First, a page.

I've read a couple of mildly positive reviews of Andrew Marr's History of Modern Britain and I'm wondering why no-one else seems to have found it as excruciatingly embarrassing as I did. The first episode was shown last Wednesday, the second is on tomorrow (9pm, BBC2).
What's up? Well, Marr came across as a combination of over-enthusiastic Simon Schama and off-form Rory Bremner. Stalking around on location, he delivered his script in irrelevantly vehement tones whilst periodically quoting historical personages, bizarrely, through the medium of impersonation.
Like most non-actors when called on to do a bit of acting, he overacted: jibbing, gurning and leering. His default impersonation was a sort of declamatory gruff-posh. It was so hammed up, I don't know why they didn't stick on a handlebar moustache, rouge his cheeks, and be done with it - go for full-on so-bad-it's-good caricature.
It's almost superfluous to point out that the programme adopted all the usual visual ticks and clichés: jump cuts, handheld camera work, shots in black-and-white and from oblique angles. Supposedly contemporary and edgy touches gone stale, intended to make the programme relevant and interesting to a new audience. Well why not? - the producers must think - the subject matter is as dull as ditchwater. Thank God we've also got Andy's 'performance' to help things along.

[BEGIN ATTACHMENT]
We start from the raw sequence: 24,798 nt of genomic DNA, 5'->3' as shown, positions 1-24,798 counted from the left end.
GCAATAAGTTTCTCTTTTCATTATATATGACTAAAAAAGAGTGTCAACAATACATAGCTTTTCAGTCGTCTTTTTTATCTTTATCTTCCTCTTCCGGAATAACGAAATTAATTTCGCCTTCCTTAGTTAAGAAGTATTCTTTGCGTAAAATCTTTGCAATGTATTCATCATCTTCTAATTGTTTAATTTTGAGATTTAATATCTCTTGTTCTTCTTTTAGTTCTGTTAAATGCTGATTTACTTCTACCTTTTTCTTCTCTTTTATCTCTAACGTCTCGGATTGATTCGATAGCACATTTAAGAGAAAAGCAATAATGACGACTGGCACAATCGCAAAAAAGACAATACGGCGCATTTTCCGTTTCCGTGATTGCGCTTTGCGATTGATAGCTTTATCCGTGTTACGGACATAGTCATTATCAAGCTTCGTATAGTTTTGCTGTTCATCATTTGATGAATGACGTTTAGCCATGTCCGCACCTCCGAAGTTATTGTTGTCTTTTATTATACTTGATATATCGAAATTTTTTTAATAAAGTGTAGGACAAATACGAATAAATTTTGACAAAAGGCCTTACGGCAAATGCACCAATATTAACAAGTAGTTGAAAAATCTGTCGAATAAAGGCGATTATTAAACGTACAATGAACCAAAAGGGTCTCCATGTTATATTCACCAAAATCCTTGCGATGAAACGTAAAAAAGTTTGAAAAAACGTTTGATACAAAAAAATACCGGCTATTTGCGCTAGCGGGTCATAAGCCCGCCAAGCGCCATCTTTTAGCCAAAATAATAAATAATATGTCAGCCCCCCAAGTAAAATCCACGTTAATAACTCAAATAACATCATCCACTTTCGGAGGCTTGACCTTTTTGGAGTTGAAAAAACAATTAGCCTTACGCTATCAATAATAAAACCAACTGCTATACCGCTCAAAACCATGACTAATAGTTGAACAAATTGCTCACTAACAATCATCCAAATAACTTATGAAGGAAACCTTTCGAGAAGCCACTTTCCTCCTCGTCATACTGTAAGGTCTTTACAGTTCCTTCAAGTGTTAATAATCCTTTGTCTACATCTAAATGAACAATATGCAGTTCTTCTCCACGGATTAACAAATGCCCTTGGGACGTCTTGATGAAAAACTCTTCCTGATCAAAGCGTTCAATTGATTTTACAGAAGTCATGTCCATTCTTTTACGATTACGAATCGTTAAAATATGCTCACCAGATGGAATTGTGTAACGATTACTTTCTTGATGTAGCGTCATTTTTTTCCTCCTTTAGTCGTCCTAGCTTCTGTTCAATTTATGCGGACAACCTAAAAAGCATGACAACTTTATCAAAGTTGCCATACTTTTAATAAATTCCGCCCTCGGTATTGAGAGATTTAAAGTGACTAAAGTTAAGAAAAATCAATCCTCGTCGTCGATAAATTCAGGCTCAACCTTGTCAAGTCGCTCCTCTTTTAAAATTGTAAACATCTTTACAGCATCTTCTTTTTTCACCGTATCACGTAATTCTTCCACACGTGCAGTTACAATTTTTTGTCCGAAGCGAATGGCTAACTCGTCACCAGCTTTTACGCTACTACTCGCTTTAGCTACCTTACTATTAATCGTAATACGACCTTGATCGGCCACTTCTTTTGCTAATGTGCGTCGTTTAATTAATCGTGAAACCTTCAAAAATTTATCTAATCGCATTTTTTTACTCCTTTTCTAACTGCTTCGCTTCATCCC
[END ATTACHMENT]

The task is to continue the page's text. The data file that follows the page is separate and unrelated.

The script had an episodic structure with minimal narrative continuity. The judgements were mostly reasonable but on occasion superficial or eccentric. Apparently one of early-20th century British industry's major problems was not having enough aristocrats in the marketing department: it would be too exhausting to explore the ways in which this is just plain silly.
Comparing the programme to, say, David Starkey's recent series on Henry VIII is instructive. Starkey wove - seamlessly and with an invisibly light touch - serious history into an accessible, fluent script. He even introduced primary sources not as visual trimmings, as is so often the case, but to shed light on important points in the narrative. He also happens to do a terrific and captivating impression - that is, of himself: Dr David Starkey, Historian.
As I say, other reviewers don't seem to have noticed. Has Marr become untouchable, one of TV's household gods? This might also explain how it happened. It was someone's idea, a bad one, but these happen all the time. The significant thing is that no-one stopped it - "No, Andy, you're great, you really are bringing it to life!" - not even Marr. As someone once said, truly is vanity the quicksand of reason.